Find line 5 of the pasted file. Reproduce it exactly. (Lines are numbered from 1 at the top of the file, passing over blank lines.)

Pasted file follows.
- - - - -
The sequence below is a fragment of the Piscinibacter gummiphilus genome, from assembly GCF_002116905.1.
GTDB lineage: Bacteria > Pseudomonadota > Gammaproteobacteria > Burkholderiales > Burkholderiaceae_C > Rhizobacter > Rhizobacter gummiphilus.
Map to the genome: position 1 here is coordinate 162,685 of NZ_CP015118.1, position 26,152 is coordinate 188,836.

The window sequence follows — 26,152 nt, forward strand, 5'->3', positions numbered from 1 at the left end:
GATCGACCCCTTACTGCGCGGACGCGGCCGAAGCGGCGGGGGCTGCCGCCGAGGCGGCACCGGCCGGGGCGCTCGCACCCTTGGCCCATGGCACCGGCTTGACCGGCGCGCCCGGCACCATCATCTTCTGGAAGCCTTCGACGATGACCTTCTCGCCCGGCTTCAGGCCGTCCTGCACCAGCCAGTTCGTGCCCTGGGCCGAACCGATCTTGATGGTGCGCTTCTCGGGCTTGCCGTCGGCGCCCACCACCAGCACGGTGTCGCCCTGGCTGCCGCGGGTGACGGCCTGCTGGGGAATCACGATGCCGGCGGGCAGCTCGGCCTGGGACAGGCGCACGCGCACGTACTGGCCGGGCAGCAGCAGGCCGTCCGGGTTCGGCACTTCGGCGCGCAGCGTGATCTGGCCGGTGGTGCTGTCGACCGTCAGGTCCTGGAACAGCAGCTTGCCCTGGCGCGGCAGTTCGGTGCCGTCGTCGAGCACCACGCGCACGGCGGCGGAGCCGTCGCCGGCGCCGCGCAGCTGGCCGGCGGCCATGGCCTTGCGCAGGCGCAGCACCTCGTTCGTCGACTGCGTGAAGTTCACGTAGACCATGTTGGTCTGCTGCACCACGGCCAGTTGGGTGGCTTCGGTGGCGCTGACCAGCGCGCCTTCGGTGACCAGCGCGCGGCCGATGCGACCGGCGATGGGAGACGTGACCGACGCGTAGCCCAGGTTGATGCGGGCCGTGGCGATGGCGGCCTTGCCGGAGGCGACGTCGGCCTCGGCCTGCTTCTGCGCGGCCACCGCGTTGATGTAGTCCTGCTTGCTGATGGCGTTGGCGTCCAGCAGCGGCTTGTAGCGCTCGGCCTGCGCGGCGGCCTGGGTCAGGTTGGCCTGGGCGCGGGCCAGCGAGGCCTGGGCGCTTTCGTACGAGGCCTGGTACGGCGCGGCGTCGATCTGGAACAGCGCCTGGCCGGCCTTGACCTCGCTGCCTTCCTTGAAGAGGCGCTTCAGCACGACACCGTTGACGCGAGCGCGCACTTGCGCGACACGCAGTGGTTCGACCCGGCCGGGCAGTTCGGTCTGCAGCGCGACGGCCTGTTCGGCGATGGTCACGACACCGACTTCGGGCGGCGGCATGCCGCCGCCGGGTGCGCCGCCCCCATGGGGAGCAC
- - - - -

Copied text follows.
GATCGACCCCTTACTGCGCGGACGCGGCCGAAGCGGCGGGGGCTGCCGCCGAGGCGGCACCGGCCGGGGCGCTCGCACCCTTGGCCCATGGCACCGGCTTGACCGGCGCGCCCGGCACCATCATCTTCTGGAAGCCTTCGACGATGACCTTCTCGCCCGGCTTCAGGCCGTCCTGCACCAGCCAGTTCGTGCCCTGGGCCGAACCGATCTTGATGGTGCGCTTCTCGGGCTTGCCGTCGGCGCCCACCACCAGCACGGTGTCGCCCTGGCTGCCGCGGGTGACGGCCTGCTGGGGAATCACGATGCCGGCGGGCAGCTCGGCCTGGGACAGGCGCACGCGCACGTACTGGCCGGGCAGCAGCAGGCCGTCCGGGTTCGGCACTTCGGCGCGCAGCGTGATCTGGCCGGTGGTGCTGTCGACCGTCAGGTCCTGGAACAGCAGCTTGCCCTGGCGCGGCAGTTCGGTGCCGTCGTCGAGCACCACGCGCACGGCGGCGGAGCCGTCGCCGGCGCCGCGCAGCTGGCCGGCGGCCATGGCCTTGCGCAGGCGCAGCACCTCGTTCGTCGACTGCGTGAAGTTCACGTAGACCATGTTGGTCTGCTGCACCACGGCCAGTTGGGTGGCTTCGGTGGCGCTGACCAGCGCGCCTTCGGTGACCAGCGCGCGGCCGATGCGACCGGCGATGGGAGACGTGACCGACGCGTAGCCCAGGTTGATGCGGGCCGTGGCGATGGCGGCCTTGCCGGAGGCGACGTCGGCCTCGGCCTGCTTCTGCGCGGCCACCGCGTTGATGTAGTCCTGCTTGCTGATGGCGTTGGCGTCCAGCAGCGGCTTGTAGCGCTCGGCCTGCGCGGCGGCCTGGGTCAGGTTGGCCTGGGCGCGGGCCAGCGAGGCCTGGGCGCTTTCGTACGAGGCCTGGTACGGCGCGGCGTCGATCTGGAACAGCGCCTGGCCGGCCTTGACCTCGCTGCCTTCCTTGAAGAGGCGCTTCAGCACGACACCGTTGACGCGAGCGCGCACTTGCGCGACACGCAGTGGTTCGACCCGGCCGGGCAGTTCGGTCTGCAGCGCGACGGCCTGTTCGGCGATGGTCACGACACCGACTTCGGGCGGCGGCATGCCGCCGCCGGGTGCGCCGCCCCCATGGGGAGCAC